A development story

Published : Feb 29, 2008 00:00 IST

The Guntur Municipal Corporation leaves no stone unturned to ensure the citys all-round growth.

in gunturThe Administrative Building

THE Municipal Corporation of Guntur dreams big for the residents of the city, which has a more than 200-year-old history. It has achieved many firsts in its relatively brief existence of less than 20 years.

The young corporation also has the youngest Mayor in the country, 23-year-old Kanna Nagaraju. The 52-member Municipal Council is guided by the young dynamic Municipal Commissioner Siddhartha Jain.

Guntur means the village of tanks. It is believed that this village first came up close to what is known as the Red Tank. The French held Kondaveedu, a nearby village, from A.D. 1732 and built a fort to the east of the area now known as Old Guntur. The French commander constructed houses for himself and for his troopers towards the north of present-day Nallacheruvu (Black Tank) and this area was called New Guntur.

One of the fastest developing Tier-III cities in Andhra Pradesh, Guntur has pride of place among municipal corporations in the State. A vibrant city, home to some of the wealthiest traders in cotton, chillis and tobacco, Guntur has fast metamorphosed into a modern city with an array of glittering shopping malls, restaurants and commercial complexes dotting the skyline.

Providing basic civic amenities to a growing city with a population of over seven lakh has been a demanding task for the local body. It, however, has achieved many firsts, and dreams of providing 24-hour water supply to domestic and industrial consumers and meet the needs of the industrial corridor that is fast coming up between Vijayawada and Guntur. The corridor is expected to convert these into major Twin Cities of Andhra Pradesh after Hyderabad and Secunderabad.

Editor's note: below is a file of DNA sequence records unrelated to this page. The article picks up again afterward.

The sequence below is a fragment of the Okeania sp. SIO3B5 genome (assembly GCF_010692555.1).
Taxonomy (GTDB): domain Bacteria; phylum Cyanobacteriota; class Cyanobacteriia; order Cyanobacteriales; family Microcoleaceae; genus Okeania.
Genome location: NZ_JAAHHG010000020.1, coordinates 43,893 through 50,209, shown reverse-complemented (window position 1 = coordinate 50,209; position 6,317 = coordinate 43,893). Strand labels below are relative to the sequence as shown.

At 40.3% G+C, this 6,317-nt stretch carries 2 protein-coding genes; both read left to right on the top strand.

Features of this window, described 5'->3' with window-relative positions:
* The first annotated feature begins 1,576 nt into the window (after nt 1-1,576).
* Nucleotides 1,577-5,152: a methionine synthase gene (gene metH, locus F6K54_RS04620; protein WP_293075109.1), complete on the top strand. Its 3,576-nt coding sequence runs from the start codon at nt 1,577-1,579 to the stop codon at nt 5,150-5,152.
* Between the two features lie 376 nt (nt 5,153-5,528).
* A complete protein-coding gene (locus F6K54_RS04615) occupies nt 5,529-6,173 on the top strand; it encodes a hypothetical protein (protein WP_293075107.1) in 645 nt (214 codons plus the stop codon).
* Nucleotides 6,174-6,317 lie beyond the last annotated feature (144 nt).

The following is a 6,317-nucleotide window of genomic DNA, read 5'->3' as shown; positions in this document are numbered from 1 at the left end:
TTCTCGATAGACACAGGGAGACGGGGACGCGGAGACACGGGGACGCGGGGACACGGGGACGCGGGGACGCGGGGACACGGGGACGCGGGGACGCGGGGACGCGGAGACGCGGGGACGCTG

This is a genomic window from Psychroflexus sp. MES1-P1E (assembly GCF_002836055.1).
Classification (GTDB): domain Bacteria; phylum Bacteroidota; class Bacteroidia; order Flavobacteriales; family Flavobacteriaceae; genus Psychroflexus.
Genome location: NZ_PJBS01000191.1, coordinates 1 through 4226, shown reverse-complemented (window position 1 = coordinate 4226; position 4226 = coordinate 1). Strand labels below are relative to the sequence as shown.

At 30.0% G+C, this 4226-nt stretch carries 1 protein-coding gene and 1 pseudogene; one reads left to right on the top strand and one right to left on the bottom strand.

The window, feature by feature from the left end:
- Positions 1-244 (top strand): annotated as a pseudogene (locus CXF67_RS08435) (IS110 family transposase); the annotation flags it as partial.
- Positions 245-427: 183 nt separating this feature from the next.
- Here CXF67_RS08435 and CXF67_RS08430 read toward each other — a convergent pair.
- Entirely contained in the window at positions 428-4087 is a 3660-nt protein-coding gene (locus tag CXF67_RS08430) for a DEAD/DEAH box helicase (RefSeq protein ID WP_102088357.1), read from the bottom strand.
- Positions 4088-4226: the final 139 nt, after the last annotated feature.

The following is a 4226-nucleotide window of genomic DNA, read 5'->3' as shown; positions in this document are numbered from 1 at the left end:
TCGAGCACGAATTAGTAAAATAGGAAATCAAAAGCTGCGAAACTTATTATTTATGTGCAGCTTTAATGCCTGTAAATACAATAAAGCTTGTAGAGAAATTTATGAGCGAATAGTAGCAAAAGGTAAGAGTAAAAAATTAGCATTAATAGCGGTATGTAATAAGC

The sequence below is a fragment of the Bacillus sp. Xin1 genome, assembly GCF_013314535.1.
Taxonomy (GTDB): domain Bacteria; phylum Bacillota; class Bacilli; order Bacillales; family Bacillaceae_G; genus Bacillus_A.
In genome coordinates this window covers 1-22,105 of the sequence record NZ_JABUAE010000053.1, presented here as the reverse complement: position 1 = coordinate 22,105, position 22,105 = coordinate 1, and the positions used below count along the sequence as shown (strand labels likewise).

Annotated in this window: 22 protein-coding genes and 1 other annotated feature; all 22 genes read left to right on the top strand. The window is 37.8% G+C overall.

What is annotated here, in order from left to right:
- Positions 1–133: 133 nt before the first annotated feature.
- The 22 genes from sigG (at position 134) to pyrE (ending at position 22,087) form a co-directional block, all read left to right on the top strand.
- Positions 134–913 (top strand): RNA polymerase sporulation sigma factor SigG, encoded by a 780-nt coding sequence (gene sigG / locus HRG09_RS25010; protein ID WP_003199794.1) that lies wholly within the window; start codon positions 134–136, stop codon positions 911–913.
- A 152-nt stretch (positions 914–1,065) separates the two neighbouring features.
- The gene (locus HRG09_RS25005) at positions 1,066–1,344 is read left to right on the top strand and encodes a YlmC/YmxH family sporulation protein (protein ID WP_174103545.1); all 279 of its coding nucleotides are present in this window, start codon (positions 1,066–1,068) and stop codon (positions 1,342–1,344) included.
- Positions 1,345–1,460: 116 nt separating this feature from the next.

The GMC has achieved remarkable progress in augmenting basic amenities such as drinking water supply, sanitation, street lighting and solid waste management. It also has an efficient system in place to redress public grievances. The GMC is highly responsive to civic problems and innovative in toning up its administrative machinery, said District Collector Mohammad Ali Rafath.

A series of special drives has been launched by the Municipal Commissioner to augment the quality of basic services such as sanitation. The three-bin system has become a reality in many apartment complexes in the city and garbage clearance is 100 per cent. A week-long special sanitation drive in the city identified several issues, and short-term and long-term plans have been envisaged to solve them. For solid waste management, the GMC got a grant of Rs.1.26 crore from the Twelfth Finance Commission, which was spent on procuring dumper bins and tricycles. Today local residents welfare associations take care of 50 per cent of the house-to-house garbage collection system. The use of coloured plastic bins for waste segregation at source has been introduced in some commercial areas too. Seventy-six acres of land was recently acquired in Yedlapadu mandal for dumping waste.

Works such as construction of drains, laying of roads, improvement of road junctions and development of burial grounds were taken up at a cost of Rs.24 crore. Siddhartha Jain said: People should be proud of the city they live in and be motivated to be part of the planned development. A systematic approach to administration and planning is the need of the hour. Special drives to improve sanitation and provide water supply connections will help in identifying several issues.